Last night, in a dream, I saw Jesus. Not Jesus the God, but Jesus the man. I was surprised. He looked normal. Not unusual. Just normal. Short and stocky, Strong and solid, with Black curly hair. Almost instantly I realized I was Disappointed. Here was Jesus, and He looked so very Human. Then I met Him and Shook His hand. And there, Face to face, Arm's length away With His hand in mine I first looked Into His eyes. And immediately I knew I was meeting More than a man. In His eyes I saw Love. Total, open, complete Love. Love with no exceptions Or limits. Love that does not Have to be earned Or even returned. Pure love. Enormous love. Powerful love. Tender love. Giving love. But in those eyes I also saw Compassion and Acceptance and Forgiveness. I saw calmness and Understanding and Power. I saw peace and Courage and Purpose. Then I knew I was also looking Into the eyes of God.
Recently received this from David Martin. He gave me permission to use it. Well, it finally happened. Violette, our granddaughter, took her first steps. They were halting and unsure, but still independent. She was so proud of her little self. Even though she has a few dozen independent steps under her diaper, she still needs our assistance almost 100% of the time to get around on her own two feet. As I was making the umpteenth lap around the house yesterday holding her chubby little hands, I realized that the death-grip she had on my fingers was not at all necessary. I had a firm grasp on her hands that would not allow her to fall. But that did not lessen the need she felt to hang on tightly to my forefingers. All too often that is how I treat God. I think I must hang on to Him with all my might, grasping his hands as tightly as possible. My ability to hang on to God with my strength is so insignificant as to be worthless. It is His grasp on my hands that keeps me from falling. Isaiah 41:13 For I, the Lord your God, hold your right hand; it is I who say to you, "Fear not, I am the one who helps you." His children can rest in the fact that it is El Shaddi, God Almighty, who holds our hands to keep us safe and upright. How thankful I am that I am in His hands.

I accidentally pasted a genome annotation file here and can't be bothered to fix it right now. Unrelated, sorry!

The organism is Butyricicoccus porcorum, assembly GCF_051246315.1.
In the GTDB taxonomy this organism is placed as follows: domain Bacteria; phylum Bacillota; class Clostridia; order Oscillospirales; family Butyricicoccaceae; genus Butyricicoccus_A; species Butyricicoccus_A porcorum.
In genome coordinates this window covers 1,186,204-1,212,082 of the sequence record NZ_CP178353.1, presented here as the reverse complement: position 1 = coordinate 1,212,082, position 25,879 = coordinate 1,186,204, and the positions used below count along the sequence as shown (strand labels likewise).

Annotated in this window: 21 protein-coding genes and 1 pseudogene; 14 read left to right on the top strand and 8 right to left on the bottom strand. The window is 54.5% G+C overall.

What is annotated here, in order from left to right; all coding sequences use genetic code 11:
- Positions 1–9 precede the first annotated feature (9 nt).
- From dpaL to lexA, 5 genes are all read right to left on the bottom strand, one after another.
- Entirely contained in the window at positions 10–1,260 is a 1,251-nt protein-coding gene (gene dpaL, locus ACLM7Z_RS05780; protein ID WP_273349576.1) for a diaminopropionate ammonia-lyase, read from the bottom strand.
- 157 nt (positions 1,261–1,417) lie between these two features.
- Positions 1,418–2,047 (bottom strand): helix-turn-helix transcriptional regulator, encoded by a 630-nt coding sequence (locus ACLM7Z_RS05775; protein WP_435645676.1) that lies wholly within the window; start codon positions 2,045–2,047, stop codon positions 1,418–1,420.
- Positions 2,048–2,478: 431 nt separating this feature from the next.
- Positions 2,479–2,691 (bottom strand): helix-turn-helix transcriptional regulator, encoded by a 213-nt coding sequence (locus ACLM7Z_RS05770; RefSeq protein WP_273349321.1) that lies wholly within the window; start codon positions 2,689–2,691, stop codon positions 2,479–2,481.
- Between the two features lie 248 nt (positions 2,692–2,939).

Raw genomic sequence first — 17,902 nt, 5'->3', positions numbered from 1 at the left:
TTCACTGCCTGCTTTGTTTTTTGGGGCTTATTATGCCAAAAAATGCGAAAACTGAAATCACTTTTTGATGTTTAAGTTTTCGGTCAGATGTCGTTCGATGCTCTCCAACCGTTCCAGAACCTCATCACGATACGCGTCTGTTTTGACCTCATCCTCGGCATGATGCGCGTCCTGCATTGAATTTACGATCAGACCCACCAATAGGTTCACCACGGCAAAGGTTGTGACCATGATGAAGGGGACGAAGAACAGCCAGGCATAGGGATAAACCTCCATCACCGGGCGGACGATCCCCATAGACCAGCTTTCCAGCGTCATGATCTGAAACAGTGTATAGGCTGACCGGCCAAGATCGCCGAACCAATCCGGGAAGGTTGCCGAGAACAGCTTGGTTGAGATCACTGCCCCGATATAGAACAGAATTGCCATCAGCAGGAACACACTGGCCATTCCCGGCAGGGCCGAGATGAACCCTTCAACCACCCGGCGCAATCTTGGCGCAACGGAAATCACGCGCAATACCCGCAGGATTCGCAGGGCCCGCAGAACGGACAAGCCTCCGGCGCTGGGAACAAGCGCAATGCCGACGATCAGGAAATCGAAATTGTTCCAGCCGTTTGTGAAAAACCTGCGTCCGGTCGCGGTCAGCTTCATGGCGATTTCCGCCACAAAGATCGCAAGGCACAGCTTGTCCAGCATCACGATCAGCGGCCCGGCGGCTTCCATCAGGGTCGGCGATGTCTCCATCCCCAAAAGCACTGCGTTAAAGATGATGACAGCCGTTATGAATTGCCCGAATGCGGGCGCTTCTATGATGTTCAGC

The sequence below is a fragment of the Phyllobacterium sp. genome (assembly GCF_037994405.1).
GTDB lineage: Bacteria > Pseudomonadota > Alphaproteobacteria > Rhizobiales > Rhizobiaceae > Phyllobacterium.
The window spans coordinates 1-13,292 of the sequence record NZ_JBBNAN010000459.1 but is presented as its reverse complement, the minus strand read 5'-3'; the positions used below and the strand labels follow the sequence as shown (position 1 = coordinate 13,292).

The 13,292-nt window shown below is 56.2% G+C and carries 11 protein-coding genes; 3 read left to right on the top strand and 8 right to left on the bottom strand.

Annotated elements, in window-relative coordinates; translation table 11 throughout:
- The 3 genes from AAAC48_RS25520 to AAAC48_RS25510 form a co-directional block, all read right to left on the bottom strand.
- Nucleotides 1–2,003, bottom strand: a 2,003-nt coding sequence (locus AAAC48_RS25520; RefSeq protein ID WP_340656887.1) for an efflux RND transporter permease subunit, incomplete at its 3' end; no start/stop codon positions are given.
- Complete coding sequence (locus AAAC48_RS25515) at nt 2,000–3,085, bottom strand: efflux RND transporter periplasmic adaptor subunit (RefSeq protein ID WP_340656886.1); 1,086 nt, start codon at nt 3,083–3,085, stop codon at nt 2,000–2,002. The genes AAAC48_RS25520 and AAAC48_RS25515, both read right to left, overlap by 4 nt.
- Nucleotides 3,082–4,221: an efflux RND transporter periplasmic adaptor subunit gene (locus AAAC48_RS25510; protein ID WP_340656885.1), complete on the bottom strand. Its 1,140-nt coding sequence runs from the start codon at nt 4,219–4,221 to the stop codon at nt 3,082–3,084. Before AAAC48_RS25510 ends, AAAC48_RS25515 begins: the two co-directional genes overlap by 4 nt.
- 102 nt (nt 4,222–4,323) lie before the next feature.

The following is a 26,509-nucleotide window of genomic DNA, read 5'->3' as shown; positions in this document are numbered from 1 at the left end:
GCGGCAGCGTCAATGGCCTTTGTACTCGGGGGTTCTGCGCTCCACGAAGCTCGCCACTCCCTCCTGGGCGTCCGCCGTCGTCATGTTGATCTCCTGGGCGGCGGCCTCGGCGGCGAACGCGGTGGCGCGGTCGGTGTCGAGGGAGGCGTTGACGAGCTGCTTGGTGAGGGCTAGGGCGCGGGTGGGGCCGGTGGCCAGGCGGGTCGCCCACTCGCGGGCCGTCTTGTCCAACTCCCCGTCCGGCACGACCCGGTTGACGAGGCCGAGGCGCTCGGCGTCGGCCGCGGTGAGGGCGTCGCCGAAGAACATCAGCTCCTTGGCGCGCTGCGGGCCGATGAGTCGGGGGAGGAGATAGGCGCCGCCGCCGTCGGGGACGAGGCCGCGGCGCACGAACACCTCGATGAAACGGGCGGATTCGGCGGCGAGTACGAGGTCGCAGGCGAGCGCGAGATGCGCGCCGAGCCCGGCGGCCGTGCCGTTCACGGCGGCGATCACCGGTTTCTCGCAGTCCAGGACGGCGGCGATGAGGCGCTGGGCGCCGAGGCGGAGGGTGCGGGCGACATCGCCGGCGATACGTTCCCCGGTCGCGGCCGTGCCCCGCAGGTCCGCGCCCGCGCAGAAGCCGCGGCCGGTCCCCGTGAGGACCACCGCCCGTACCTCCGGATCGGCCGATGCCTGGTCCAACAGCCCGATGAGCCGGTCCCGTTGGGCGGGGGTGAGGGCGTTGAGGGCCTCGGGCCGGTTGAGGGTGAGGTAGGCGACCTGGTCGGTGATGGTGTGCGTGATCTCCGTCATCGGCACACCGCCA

Which is the greatest prayer in the Bible? The answer to this question is usually based on which prayer had the largest, most impressive result. Elijah's prayer in I Kings 17:20-22 brought life to the body of a young boy. Joshua's prayer in Joshua 10:12-13 resulted in altered movement of the sun and an Israelite victory. Moses' prayer in Exodus 32:11-14 caused God to "repent" of His idea to "consume" the Hebrew people. Each of these, in some way, worked for the benefit of the person praying. I maintain, however, that the greatest prayer of all was offered by Jesus in Matthew 26:39 when He said "...not as I will, but as you will." Simple and short, from a totally submitted heart, this prayer was answered by Jehovah God and ended in Jesus' torture and death. They both knew that death was imminent and both accepted it. The result was the offering of salvation to untold numbers of people throughout the world. And it serves as the type of prayer that Christians should be offering every day. The greatest prayer resulted in the greatest sacrifice and the greatest resurrection the world has ever known.